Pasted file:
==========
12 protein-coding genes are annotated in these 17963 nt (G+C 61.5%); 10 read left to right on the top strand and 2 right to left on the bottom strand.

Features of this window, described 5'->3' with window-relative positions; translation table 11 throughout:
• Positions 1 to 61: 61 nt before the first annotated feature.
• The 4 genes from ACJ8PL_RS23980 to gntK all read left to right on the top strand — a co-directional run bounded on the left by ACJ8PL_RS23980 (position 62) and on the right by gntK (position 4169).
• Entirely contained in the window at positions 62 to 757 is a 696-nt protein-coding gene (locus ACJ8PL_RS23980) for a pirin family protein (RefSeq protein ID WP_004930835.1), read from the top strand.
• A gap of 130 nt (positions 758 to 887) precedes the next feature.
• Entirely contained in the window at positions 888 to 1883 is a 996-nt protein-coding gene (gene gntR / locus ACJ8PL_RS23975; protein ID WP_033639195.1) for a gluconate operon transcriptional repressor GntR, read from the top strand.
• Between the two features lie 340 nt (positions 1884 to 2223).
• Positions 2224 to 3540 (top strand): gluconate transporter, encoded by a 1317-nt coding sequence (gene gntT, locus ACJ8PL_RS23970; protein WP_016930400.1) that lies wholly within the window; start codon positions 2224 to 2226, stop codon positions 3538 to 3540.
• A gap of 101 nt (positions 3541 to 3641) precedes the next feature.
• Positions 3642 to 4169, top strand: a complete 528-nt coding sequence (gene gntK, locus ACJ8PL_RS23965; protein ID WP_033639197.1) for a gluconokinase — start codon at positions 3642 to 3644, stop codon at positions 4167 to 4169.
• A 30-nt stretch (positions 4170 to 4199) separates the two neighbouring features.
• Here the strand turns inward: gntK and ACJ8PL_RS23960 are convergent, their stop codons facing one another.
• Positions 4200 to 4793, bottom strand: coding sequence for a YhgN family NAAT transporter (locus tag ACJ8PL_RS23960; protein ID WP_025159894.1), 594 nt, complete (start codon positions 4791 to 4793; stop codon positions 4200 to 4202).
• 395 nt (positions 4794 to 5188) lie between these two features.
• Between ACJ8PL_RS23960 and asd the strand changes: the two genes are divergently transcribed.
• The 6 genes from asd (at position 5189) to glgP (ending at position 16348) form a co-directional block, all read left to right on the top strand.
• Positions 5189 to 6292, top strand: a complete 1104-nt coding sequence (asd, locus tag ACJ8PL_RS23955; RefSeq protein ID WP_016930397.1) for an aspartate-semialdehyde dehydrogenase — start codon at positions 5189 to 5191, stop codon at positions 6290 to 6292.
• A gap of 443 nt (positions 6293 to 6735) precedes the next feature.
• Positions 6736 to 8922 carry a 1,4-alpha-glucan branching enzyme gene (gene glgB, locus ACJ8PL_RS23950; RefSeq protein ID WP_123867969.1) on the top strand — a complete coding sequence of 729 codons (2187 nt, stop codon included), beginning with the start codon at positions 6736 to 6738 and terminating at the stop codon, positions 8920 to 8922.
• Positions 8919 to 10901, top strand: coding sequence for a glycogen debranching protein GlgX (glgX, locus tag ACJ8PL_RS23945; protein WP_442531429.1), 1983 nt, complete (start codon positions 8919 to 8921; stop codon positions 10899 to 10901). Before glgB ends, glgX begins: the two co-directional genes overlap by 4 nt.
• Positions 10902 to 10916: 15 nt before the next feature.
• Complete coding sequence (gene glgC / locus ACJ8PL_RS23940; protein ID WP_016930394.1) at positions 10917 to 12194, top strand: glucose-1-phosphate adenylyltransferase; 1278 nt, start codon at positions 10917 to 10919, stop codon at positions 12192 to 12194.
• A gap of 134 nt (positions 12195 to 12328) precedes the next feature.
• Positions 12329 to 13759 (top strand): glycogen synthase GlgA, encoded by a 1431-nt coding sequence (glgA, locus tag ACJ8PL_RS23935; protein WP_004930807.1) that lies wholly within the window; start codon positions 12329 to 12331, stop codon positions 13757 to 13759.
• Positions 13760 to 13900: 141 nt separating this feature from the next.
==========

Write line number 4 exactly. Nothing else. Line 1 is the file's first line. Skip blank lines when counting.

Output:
• The 4 genes from ACJ8PL_RS23980 to gntK all read left to right on the top strand — a co-directional run bounded on the left by ACJ8PL_RS23980 (position 62) and on the right by gntK (position 4169).